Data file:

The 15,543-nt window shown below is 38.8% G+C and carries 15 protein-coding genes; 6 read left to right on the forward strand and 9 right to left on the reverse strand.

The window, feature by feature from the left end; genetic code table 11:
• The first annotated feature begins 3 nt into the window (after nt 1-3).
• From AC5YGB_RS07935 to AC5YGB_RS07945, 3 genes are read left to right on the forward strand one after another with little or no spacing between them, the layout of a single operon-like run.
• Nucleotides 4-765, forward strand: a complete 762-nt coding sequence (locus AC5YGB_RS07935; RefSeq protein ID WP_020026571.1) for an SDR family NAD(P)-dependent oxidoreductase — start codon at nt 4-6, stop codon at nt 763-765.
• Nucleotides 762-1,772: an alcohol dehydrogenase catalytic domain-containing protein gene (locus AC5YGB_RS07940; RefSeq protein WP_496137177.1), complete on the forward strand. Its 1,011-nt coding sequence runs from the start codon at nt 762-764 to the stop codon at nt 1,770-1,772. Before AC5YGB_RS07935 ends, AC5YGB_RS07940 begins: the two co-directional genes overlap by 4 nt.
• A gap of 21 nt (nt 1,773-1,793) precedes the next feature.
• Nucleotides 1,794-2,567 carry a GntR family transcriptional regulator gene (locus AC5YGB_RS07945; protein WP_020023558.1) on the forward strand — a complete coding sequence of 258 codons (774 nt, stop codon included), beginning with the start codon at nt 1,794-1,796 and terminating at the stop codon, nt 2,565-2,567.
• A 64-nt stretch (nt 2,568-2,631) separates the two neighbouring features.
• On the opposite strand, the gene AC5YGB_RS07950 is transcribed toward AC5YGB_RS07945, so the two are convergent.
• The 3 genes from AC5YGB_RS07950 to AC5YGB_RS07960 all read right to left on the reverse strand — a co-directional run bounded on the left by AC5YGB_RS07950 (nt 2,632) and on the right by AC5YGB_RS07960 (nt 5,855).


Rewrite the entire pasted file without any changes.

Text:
The 15,543-nt window shown below is 38.8% G+C and carries 15 protein-coding genes; 6 read left to right on the forward strand and 9 right to left on the reverse strand.

The window, feature by feature from the left end; genetic code table 11:
• The first annotated feature begins 3 nt into the window (after nt 1-3).
• From AC5YGB_RS07935 to AC5YGB_RS07945, 3 genes are read left to right on the forward strand one after another with little or no spacing between them, the layout of a single operon-like run.
• Nucleotides 4-765, forward strand: a complete 762-nt coding sequence (locus AC5YGB_RS07935; RefSeq protein ID WP_020026571.1) for an SDR family NAD(P)-dependent oxidoreductase — start codon at nt 4-6, stop codon at nt 763-765.
• Nucleotides 762-1,772: an alcohol dehydrogenase catalytic domain-containing protein gene (locus AC5YGB_RS07940; RefSeq protein WP_496137177.1), complete on the forward strand. Its 1,011-nt coding sequence runs from the start codon at nt 762-764 to the stop codon at nt 1,770-1,772. Before AC5YGB_RS07935 ends, AC5YGB_RS07940 begins: the two co-directional genes overlap by 4 nt.
• A gap of 21 nt (nt 1,773-1,793) precedes the next feature.
• Nucleotides 1,794-2,567 carry a GntR family transcriptional regulator gene (locus AC5YGB_RS07945; protein WP_020023558.1) on the forward strand — a complete coding sequence of 258 codons (774 nt, stop codon included), beginning with the start codon at nt 1,794-1,796 and terminating at the stop codon, nt 2,565-2,567.
• A 64-nt stretch (nt 2,568-2,631) separates the two neighbouring features.
• On the opposite strand, the gene AC5YGB_RS07950 is transcribed toward AC5YGB_RS07945, so the two are convergent.
• The 3 genes from AC5YGB_RS07950 to AC5YGB_RS07960 all read right to left on the reverse strand — a co-directional run bounded on the left by AC5YGB_RS07950 (nt 2,632) and on the right by AC5YGB_RS07960 (nt 5,855).